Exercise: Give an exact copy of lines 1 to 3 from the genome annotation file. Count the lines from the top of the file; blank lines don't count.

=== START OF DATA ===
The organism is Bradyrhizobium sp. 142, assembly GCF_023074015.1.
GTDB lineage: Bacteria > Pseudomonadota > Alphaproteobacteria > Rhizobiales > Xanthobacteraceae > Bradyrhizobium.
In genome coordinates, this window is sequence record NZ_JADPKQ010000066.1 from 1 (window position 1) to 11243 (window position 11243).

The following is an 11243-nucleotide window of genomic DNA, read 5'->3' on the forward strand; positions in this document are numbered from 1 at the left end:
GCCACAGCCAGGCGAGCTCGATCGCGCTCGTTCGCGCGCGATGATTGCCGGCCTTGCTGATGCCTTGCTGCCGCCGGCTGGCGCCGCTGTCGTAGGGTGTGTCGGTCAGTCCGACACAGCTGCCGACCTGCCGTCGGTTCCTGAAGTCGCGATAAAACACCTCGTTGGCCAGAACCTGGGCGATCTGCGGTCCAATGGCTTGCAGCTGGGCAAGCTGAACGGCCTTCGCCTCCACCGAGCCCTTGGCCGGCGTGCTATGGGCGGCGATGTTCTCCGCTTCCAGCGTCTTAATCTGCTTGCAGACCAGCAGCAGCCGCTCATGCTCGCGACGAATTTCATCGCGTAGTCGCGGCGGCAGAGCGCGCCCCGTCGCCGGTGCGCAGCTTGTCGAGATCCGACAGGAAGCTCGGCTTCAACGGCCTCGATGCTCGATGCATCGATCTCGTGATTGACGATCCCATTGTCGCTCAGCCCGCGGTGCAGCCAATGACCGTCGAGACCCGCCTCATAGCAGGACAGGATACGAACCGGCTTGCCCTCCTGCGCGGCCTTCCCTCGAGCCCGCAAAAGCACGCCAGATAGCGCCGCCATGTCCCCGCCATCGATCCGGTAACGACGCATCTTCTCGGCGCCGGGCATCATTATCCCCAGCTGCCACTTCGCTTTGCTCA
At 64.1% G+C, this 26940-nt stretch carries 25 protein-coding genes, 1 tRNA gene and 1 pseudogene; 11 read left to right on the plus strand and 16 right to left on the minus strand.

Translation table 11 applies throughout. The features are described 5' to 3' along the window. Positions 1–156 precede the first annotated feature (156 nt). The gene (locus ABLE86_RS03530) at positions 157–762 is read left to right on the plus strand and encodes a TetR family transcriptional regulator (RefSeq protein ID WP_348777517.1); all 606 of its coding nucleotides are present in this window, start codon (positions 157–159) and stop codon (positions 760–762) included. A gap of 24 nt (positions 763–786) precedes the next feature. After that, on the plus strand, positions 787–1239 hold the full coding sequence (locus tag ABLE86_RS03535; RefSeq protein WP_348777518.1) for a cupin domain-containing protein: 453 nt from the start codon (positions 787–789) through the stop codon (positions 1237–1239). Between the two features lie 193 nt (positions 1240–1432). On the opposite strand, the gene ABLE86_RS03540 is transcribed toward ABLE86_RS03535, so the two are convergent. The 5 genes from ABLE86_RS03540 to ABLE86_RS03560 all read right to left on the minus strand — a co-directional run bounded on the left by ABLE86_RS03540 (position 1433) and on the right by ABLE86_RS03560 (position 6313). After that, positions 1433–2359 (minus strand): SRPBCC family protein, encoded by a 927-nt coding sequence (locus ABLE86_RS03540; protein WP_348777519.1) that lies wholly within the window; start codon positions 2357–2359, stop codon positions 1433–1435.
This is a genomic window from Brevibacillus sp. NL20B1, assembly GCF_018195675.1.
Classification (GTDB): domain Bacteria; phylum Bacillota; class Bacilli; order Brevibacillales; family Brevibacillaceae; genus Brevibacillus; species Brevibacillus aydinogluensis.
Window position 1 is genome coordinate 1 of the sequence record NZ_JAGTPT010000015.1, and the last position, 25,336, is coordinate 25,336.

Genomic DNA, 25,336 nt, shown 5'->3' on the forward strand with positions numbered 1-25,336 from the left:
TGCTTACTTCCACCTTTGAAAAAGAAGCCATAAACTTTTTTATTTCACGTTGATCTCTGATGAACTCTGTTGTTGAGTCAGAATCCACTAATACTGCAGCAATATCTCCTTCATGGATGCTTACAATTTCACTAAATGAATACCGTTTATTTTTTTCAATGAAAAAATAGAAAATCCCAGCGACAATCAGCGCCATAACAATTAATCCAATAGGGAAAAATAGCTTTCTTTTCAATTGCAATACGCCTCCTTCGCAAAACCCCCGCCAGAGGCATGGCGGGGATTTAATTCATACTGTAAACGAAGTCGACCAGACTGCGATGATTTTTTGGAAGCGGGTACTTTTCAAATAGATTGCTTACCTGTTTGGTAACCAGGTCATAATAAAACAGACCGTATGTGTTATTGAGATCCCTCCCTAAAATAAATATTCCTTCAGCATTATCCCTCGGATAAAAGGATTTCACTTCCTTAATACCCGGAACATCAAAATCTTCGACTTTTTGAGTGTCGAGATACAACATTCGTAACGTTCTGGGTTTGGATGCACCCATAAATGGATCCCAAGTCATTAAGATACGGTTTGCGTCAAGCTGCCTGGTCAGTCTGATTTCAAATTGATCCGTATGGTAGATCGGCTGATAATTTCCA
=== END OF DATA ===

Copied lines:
The organism is Bradyrhizobium sp. 142, assembly GCF_023074015.1.
GTDB lineage: Bacteria > Pseudomonadota > Alphaproteobacteria > Rhizobiales > Xanthobacteraceae > Bradyrhizobium.
In genome coordinates, this window is sequence record NZ_JADPKQ010000066.1 from 1 (window position 1) to 11243 (window position 11243).